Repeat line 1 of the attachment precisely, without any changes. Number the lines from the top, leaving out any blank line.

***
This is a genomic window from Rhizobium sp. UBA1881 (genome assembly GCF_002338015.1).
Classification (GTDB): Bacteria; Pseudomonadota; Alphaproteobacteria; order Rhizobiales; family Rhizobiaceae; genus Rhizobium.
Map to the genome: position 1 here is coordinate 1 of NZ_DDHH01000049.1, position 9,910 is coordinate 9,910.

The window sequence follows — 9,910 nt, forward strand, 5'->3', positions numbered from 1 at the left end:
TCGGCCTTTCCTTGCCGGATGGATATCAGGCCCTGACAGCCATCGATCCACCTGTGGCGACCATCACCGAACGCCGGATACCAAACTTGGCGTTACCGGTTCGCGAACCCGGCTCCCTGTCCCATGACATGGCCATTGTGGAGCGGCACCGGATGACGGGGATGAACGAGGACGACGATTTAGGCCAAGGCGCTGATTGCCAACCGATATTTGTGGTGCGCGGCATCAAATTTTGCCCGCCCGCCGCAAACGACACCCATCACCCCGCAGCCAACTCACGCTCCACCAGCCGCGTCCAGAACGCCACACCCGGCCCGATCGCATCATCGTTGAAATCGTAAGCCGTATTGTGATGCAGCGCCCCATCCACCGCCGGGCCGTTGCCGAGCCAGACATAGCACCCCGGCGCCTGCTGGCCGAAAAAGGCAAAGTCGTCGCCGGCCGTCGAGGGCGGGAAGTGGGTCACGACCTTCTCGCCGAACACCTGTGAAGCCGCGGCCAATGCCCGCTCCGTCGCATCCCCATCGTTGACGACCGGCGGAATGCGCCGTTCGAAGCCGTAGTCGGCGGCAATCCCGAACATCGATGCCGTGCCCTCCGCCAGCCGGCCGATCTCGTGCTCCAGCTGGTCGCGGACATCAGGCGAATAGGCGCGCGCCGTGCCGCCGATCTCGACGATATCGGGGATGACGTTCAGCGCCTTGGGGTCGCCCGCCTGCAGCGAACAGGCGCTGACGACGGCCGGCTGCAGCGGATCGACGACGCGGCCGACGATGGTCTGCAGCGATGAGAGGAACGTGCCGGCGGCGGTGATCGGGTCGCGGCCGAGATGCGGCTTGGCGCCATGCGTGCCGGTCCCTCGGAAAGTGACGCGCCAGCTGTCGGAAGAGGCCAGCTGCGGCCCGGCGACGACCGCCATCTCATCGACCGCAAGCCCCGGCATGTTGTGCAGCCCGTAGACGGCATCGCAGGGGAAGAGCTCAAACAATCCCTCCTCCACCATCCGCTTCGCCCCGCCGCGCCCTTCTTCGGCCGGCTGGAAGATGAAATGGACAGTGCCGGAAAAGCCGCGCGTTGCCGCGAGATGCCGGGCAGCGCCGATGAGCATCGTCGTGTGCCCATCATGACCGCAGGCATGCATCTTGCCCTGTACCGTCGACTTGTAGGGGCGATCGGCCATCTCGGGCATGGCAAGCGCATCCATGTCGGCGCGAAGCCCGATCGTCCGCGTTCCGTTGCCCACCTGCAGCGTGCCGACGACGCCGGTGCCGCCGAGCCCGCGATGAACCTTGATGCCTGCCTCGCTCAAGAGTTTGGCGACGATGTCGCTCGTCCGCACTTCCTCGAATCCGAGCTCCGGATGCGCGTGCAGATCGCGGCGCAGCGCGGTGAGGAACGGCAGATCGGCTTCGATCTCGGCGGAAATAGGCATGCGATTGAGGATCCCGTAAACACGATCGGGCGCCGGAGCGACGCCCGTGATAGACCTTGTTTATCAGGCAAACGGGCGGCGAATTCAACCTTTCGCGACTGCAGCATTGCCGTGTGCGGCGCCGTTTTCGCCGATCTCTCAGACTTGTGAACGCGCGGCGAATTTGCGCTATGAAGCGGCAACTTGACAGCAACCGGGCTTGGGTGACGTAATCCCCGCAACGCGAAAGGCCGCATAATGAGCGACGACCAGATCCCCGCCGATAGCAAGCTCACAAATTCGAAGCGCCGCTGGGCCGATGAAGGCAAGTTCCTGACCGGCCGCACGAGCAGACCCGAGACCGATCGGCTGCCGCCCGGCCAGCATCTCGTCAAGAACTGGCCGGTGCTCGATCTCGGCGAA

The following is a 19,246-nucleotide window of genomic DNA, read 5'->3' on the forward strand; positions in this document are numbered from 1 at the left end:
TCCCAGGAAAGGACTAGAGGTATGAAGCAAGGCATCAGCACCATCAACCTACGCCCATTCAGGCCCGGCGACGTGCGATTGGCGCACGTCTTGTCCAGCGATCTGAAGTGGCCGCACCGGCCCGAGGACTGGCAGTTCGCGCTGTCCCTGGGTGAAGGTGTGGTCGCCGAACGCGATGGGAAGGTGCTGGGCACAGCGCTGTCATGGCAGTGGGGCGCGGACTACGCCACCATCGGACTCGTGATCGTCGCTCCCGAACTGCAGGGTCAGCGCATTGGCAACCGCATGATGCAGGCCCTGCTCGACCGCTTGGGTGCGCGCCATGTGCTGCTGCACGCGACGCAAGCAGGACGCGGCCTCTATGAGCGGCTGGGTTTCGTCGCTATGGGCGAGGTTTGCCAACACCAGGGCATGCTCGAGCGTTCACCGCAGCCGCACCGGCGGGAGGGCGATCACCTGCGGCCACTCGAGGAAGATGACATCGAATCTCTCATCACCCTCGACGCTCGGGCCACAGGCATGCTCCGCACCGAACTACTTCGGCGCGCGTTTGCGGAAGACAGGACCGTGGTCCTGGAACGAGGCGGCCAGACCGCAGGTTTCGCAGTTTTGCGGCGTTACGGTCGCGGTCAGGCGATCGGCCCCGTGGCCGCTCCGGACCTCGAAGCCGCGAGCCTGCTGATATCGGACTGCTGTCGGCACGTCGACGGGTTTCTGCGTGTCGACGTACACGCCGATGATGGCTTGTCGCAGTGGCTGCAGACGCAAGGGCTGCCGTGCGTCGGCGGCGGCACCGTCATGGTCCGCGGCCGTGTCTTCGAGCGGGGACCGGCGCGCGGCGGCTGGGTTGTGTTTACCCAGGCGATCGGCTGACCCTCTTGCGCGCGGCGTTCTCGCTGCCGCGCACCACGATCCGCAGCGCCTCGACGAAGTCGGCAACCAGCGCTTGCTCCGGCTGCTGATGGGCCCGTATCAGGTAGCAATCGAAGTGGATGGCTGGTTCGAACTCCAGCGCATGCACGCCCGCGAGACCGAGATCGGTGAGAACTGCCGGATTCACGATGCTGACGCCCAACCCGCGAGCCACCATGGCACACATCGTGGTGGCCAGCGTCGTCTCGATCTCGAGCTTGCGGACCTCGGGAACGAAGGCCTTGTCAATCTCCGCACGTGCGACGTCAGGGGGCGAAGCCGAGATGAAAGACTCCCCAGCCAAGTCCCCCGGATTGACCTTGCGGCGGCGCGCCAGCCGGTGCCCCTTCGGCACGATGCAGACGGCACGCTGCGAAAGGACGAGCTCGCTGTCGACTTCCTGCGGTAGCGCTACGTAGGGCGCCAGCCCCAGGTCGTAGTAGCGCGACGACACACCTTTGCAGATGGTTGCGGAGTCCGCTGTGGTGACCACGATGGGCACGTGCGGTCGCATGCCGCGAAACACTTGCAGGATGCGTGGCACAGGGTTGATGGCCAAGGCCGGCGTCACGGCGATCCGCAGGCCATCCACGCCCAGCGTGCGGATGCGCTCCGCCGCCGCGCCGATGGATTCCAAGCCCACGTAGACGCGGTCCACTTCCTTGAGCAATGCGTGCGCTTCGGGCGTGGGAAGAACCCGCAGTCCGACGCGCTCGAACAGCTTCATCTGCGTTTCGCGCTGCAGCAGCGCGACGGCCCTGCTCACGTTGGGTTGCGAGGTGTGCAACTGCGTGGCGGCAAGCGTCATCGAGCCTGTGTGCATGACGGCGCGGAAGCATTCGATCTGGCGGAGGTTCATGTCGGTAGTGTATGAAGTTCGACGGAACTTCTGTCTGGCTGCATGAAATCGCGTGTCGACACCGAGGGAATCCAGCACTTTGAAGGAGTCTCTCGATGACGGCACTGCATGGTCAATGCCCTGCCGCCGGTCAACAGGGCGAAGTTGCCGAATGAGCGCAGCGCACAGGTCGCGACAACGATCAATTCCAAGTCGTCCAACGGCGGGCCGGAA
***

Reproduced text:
This is a genomic window from Rhizobium sp. UBA1881 (genome assembly GCF_002338015.1).